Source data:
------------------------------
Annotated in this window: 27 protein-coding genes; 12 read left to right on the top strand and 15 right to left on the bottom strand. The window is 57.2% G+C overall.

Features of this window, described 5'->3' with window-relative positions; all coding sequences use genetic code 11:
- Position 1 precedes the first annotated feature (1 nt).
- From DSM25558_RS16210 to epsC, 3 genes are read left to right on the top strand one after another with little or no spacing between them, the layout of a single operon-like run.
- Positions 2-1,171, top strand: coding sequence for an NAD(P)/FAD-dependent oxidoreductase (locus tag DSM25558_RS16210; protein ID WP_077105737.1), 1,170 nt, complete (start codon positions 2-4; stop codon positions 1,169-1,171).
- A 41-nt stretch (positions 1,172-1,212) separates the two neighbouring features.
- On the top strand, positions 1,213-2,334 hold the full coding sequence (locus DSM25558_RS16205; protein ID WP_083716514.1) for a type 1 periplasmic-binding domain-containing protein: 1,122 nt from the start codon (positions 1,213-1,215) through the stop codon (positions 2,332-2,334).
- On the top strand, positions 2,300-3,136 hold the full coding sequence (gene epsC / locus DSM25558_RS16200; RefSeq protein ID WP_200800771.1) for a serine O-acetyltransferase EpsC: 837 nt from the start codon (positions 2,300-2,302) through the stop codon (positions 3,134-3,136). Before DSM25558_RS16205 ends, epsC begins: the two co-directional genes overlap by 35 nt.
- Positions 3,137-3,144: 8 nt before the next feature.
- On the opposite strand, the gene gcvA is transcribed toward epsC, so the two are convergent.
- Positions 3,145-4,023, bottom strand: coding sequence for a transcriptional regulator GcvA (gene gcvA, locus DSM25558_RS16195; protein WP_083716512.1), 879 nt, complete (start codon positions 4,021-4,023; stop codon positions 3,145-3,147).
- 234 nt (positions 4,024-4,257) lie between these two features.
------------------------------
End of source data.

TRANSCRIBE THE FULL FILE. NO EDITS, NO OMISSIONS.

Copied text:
Annotated in this window: 27 protein-coding genes; 12 read left to right on the top strand and 15 right to left on the bottom strand. The window is 57.2% G+C overall.

Features of this window, described 5'->3' with window-relative positions; all coding sequences use genetic code 11:
- Position 1 precedes the first annotated feature (1 nt).
- From DSM25558_RS16210 to epsC, 3 genes are read left to right on the top strand one after another with little or no spacing between them, the layout of a single operon-like run.
- Positions 2-1,171, top strand: coding sequence for an NAD(P)/FAD-dependent oxidoreductase (locus tag DSM25558_RS16210; protein ID WP_077105737.1), 1,170 nt, complete (start codon positions 2-4; stop codon positions 1,169-1,171).
- A 41-nt stretch (positions 1,172-1,212) separates the two neighbouring features.
- On the top strand, positions 1,213-2,334 hold the full coding sequence (locus DSM25558_RS16205; protein ID WP_083716514.1) for a type 1 periplasmic-binding domain-containing protein: 1,122 nt from the start codon (positions 1,213-1,215) through the stop codon (positions 2,332-2,334).
- On the top strand, positions 2,300-3,136 hold the full coding sequence (gene epsC / locus DSM25558_RS16200; RefSeq protein ID WP_200800771.1) for a serine O-acetyltransferase EpsC: 837 nt from the start codon (positions 2,300-2,302) through the stop codon (positions 3,134-3,136). Before DSM25558_RS16205 ends, epsC begins: the two co-directional genes overlap by 35 nt.
- Positions 3,137-3,144: 8 nt before the next feature.
- On the opposite strand, the gene gcvA is transcribed toward epsC, so the two are convergent.
- Positions 3,145-4,023, bottom strand: coding sequence for a transcriptional regulator GcvA (gene gcvA, locus DSM25558_RS16195; protein WP_083716512.1), 879 nt, complete (start codon positions 4,021-4,023; stop codon positions 3,145-3,147).
- 234 nt (positions 4,024-4,257) lie between these two features.